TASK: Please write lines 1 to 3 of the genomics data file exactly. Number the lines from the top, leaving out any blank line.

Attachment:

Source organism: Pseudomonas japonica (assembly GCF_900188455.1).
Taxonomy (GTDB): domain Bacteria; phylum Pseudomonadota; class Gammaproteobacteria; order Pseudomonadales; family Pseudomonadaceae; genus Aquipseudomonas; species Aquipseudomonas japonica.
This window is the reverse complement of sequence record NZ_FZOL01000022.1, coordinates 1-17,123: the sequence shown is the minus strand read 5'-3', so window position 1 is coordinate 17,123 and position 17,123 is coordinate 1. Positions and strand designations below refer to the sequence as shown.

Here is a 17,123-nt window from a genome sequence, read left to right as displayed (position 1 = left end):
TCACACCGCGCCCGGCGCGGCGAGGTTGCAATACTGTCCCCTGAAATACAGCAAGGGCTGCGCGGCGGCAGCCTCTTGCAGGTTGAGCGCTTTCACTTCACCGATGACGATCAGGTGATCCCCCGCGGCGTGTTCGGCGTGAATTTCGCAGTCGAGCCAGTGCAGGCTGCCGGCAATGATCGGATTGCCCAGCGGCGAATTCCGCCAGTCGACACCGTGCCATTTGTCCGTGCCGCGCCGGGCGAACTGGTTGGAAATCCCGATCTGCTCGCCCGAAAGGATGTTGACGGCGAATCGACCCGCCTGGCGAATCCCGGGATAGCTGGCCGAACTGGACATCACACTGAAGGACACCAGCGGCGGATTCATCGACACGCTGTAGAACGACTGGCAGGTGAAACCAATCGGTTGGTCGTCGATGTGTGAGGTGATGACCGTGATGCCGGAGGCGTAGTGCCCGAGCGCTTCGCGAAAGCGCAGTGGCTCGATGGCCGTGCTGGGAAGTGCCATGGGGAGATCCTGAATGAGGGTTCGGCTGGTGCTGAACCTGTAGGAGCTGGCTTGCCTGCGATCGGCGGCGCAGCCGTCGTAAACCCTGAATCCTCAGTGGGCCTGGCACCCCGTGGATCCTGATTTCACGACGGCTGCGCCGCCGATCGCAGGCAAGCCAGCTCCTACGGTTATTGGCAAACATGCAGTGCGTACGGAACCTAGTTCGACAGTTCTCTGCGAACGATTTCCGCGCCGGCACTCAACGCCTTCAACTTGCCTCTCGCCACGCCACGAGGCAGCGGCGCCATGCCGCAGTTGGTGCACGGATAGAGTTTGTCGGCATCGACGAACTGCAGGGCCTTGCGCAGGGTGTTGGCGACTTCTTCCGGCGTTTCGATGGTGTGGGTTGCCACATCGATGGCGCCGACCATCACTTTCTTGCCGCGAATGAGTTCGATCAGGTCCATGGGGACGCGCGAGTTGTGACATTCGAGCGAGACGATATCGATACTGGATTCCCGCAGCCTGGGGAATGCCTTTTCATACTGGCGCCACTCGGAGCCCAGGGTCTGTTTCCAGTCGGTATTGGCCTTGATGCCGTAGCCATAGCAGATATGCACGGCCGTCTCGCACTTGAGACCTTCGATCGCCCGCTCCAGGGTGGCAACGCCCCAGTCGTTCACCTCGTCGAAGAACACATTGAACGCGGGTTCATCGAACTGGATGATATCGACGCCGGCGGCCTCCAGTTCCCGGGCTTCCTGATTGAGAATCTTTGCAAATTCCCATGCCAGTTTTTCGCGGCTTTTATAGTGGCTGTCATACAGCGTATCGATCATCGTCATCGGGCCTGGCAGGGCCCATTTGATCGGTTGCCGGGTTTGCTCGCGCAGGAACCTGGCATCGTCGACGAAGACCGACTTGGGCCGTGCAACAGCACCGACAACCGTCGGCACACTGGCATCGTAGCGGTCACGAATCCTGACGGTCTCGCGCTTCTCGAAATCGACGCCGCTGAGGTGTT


Source organism: Pseudomonas japonica (assembly GCF_900188455.1).
Taxonomy (GTDB): domain Bacteria; phylum Pseudomonadota; class Gammaproteobacteria; order Pseudomonadales; family Pseudomonadaceae; genus Aquipseudomonas; species Aquipseudomonas japonica.
This window is the reverse complement of sequence record NZ_FZOL01000022.1, coordinates 1-17,123: the sequence shown is the minus strand read 5'-3', so window position 1 is coordinate 17,123 and position 17,123 is coordinate 1. Positions and strand designations below refer to the sequence as shown.